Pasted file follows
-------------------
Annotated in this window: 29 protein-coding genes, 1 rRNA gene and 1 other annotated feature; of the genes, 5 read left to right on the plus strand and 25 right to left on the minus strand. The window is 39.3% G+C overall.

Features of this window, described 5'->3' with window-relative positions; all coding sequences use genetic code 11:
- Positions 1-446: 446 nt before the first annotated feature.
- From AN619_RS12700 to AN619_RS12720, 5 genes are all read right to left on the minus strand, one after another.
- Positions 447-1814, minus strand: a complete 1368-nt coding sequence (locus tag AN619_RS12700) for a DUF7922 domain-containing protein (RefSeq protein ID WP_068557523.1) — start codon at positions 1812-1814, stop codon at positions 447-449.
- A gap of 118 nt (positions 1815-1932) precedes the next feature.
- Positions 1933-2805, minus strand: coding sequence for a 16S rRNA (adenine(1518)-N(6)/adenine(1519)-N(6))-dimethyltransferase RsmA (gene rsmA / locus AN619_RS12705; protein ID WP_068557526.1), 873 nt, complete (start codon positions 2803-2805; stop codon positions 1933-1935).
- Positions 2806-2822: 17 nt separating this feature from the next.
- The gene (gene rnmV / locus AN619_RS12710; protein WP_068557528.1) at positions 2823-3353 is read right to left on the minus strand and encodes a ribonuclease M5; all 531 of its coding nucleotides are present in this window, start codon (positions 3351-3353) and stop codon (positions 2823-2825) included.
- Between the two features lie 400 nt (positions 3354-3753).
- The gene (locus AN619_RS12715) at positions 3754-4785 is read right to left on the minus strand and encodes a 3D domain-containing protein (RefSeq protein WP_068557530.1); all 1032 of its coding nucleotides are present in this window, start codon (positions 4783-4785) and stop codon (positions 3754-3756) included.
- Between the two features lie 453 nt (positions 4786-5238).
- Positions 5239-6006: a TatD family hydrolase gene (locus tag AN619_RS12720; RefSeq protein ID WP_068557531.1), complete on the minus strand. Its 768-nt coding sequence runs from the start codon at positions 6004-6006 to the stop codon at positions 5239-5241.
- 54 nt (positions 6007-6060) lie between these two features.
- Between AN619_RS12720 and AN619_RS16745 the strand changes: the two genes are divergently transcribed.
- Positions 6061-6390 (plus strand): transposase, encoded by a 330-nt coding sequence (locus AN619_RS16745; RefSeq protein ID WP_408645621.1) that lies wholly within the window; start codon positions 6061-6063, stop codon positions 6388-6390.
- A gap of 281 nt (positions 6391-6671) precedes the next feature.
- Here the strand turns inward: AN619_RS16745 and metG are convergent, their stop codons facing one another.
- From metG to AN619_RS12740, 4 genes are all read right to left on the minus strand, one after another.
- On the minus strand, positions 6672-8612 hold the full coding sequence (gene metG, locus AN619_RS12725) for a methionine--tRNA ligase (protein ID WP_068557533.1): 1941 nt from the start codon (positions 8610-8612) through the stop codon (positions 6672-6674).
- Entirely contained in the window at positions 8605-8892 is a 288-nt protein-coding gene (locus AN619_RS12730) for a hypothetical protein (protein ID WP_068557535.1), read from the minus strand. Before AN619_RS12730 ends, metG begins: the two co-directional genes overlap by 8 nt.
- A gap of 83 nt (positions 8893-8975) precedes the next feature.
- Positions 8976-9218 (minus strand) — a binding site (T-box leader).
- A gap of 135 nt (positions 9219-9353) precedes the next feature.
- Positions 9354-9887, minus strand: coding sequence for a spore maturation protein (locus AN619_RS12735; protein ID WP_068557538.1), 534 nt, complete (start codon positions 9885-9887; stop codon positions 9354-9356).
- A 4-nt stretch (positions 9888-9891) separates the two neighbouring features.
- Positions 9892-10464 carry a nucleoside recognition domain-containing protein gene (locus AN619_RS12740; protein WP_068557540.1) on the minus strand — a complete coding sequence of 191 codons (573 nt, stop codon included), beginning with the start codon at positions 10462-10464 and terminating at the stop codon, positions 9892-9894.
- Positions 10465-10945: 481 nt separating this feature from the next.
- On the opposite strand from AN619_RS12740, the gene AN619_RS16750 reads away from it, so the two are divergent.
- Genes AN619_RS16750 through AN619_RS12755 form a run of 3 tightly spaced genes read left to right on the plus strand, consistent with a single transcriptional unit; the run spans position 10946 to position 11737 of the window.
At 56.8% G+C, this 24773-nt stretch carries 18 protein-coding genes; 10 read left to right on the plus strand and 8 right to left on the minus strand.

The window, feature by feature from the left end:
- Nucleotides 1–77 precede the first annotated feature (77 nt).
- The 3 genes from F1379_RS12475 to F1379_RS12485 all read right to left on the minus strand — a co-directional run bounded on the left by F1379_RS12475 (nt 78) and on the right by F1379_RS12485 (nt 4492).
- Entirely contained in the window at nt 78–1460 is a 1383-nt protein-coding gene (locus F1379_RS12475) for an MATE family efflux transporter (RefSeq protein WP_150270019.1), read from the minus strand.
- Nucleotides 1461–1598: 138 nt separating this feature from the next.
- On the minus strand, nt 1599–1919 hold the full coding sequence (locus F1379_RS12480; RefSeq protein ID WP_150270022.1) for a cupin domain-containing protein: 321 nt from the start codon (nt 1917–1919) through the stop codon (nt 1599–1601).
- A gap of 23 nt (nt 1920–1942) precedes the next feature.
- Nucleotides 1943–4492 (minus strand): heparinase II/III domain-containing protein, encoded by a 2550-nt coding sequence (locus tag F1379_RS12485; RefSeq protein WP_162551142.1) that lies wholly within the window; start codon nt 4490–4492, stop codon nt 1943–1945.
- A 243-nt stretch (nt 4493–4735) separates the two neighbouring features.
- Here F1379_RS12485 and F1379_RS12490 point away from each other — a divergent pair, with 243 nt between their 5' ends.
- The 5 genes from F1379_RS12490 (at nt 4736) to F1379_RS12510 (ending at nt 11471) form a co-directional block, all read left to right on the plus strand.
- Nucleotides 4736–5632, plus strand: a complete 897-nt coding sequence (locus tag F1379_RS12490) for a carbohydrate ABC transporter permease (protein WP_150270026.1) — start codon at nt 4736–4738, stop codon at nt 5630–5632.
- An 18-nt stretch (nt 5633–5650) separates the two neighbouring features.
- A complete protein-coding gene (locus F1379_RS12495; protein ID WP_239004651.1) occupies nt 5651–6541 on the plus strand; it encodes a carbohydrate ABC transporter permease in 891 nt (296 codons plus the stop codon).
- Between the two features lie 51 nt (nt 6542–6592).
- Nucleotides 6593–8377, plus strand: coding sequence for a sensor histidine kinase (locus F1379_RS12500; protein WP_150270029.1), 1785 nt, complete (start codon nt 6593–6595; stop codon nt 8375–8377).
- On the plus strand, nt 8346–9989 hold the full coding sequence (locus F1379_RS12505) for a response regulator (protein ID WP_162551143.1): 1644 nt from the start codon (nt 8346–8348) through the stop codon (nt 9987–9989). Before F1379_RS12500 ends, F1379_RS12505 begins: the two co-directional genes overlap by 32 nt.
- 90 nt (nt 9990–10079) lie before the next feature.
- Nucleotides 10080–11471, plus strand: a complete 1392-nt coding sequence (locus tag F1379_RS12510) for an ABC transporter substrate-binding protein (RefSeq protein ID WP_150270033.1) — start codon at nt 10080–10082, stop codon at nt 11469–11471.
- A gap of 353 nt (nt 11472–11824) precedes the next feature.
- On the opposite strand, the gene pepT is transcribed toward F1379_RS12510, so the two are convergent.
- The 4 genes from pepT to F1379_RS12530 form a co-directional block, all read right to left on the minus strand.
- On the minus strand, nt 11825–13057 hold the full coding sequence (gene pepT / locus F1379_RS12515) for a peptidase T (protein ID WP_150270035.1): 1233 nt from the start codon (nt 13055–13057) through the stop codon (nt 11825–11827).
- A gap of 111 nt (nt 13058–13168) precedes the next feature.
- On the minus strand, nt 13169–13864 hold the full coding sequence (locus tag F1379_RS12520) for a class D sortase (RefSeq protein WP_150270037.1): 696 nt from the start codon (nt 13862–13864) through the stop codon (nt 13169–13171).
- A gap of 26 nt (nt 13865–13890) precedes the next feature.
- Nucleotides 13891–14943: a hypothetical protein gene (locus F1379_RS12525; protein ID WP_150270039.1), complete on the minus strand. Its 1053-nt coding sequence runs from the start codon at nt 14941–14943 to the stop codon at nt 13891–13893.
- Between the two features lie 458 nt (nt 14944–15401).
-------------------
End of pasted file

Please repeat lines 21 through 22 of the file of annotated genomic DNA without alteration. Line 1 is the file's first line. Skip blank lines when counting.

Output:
- Entirely contained in the window at positions 8605-8892 is a 288-nt protein-coding gene (locus AN619_RS12730) for a hypothetical protein (protein ID WP_068557535.1), read from the minus strand. Before AN619_RS12730 ends, metG begins: the two co-directional genes overlap by 8 nt.
- A gap of 83 nt (positions 8893-8975) precedes the next feature.